Márcio Local Says, ”Don Day Don Dree Don Don”: Adventures In Samba Soul
CD Will Be Released: May 12, 2009
Released By Luaka Bop

Márcio Local stands at the crossroads of two great traditions in modern Brazilian music, with one foot in samba, the heavily percussive Afro-Brazilian dance music that took its modern form in the early twentieth century, and the other in soul, the African American music rooted in the blues that attracted a mass audience in Brazil in the 1960s and 1970s. Once regarded as a faddish import, soul music has been effectively Brazilianized such that it now constitutes a local tradition in big cities like São Paulo and Márcio’s home town of Rio de Janeiro. Márcio has also discovered ways to combine these two traditions to forge new variations of samba-soul by exploring the ever-expanding modern soundscape of Rio.

His tunes are populated by hustlers with street savvy, triumphant soccer stars, fantastically talented dancers, and elegant black women– as in “Preta Luxo” (Black Lady Luxury). These songs celebrate a Rio de Janeiro steeped in Afro-Brazilian traditions, yet constantly devouring and reinventing new sounds and styles. On this album Márcio Local pays homage to earlier generations of black artists in Brazil who forged new combinations of R&B, soul, and funk with samba, bossa nova, and other Brazilian sounds. He collaborated with producer Mario Caldato, as well as Armando Pittigliani who worked with Jorge Ben at the beginning of his career in the 1960s. In other songs we hear the sound of Wilson Simonal, known in the late 1960s as the ‘rei do pilantragem’- the king of hustlers. Pilantragem was a playful style of soul samba, bolstered by a fat horn section, often involving risqué double entendre and flirtatious boasting. Marcio revives this sound in songs like “Ela não tá nem aí” (She pays no mind) and one of his local hits, “Happy Endings”.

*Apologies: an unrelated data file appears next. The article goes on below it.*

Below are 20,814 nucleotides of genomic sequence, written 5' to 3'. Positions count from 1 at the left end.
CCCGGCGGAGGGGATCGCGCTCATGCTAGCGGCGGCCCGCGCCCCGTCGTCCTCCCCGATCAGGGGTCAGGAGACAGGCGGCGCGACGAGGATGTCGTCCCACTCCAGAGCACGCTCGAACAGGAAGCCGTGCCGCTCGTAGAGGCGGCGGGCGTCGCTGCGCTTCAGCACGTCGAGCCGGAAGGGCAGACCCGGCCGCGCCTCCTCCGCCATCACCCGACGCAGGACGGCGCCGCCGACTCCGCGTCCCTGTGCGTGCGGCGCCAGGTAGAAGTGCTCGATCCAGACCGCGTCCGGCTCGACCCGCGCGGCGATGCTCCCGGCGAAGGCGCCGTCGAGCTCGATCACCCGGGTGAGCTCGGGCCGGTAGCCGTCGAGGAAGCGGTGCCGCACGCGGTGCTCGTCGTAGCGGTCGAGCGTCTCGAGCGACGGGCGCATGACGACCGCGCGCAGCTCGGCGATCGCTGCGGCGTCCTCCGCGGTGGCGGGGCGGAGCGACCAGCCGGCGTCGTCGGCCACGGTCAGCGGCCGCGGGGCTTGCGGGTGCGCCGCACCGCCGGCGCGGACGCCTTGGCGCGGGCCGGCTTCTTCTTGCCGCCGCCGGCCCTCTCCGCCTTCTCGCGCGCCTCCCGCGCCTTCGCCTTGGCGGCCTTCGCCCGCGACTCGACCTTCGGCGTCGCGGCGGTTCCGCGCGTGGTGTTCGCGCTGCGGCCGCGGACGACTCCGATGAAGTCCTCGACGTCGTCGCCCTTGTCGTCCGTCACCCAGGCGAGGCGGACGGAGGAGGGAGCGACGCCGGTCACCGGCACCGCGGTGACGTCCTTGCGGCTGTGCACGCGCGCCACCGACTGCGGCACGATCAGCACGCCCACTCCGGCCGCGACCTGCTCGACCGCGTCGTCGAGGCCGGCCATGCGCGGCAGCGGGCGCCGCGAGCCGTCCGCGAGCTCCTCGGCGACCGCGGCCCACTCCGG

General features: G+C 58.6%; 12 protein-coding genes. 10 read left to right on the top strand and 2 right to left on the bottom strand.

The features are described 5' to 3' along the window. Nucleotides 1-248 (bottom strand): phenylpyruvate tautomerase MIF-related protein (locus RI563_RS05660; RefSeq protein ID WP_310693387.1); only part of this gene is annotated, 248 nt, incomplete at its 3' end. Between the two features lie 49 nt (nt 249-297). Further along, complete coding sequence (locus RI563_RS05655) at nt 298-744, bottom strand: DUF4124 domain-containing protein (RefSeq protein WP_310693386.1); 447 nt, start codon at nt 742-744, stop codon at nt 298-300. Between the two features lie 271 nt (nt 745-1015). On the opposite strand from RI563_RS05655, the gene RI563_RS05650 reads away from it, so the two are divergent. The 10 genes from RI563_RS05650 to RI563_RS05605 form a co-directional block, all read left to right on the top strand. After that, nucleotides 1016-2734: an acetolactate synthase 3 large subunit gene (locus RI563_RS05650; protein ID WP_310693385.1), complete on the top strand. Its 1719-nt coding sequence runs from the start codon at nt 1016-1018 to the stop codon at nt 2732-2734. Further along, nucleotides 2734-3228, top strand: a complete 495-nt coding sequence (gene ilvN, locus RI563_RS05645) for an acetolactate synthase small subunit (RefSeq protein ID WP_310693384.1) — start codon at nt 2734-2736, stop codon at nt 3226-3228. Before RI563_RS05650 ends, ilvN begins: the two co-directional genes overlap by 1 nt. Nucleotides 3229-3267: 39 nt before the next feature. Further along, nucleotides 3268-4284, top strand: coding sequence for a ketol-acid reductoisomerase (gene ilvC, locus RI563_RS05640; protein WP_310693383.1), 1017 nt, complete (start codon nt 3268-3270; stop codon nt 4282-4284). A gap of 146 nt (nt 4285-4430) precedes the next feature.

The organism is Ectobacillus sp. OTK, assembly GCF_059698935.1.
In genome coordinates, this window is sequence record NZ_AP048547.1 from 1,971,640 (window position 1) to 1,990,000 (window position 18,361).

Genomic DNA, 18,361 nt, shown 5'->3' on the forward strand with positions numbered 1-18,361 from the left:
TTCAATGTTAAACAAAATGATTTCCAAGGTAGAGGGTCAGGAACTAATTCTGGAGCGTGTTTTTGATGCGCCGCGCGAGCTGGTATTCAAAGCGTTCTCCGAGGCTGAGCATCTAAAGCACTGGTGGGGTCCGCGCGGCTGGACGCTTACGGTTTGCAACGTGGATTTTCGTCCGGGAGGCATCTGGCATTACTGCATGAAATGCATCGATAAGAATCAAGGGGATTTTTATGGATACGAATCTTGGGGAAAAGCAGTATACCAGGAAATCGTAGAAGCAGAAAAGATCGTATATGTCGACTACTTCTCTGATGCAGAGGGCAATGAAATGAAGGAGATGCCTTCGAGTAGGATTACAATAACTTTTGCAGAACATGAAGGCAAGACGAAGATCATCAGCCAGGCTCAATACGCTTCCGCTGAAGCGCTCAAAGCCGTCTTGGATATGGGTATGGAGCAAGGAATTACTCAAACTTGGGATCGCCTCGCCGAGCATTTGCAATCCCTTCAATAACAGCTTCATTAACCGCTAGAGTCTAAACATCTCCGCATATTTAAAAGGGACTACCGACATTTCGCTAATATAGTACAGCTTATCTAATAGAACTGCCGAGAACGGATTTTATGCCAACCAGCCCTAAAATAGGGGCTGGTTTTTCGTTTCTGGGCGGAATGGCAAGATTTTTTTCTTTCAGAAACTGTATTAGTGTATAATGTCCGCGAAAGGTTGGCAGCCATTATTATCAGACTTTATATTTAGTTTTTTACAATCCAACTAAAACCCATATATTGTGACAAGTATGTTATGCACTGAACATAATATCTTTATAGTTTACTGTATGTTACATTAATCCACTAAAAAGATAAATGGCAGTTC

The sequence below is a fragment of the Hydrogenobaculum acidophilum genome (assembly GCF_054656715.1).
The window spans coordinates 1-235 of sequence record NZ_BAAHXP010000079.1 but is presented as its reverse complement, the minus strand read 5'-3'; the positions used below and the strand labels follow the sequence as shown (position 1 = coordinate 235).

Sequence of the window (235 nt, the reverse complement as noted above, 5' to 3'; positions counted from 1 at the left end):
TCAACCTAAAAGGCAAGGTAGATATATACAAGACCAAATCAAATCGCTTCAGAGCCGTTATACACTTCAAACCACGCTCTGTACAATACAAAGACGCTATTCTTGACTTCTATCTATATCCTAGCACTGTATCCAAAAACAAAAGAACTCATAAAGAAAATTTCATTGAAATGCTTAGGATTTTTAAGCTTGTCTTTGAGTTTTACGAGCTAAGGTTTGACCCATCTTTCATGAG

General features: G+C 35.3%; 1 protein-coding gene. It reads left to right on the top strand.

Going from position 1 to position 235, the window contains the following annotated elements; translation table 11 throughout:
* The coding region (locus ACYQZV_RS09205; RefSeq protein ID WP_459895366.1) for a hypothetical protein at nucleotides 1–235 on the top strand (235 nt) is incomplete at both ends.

Many of the reports from Rio today speak of narco-gang warfare, police repression, and the general dissolution of the social fabric. The denunciation of violence has inevitably emerged as a key theme in a lot of the contemporary culture of urban Brazil today. This context lurks in the background of Márcio’s songs, but he constantly reminds us that Rio is also a place of beauty, revelry, and hope.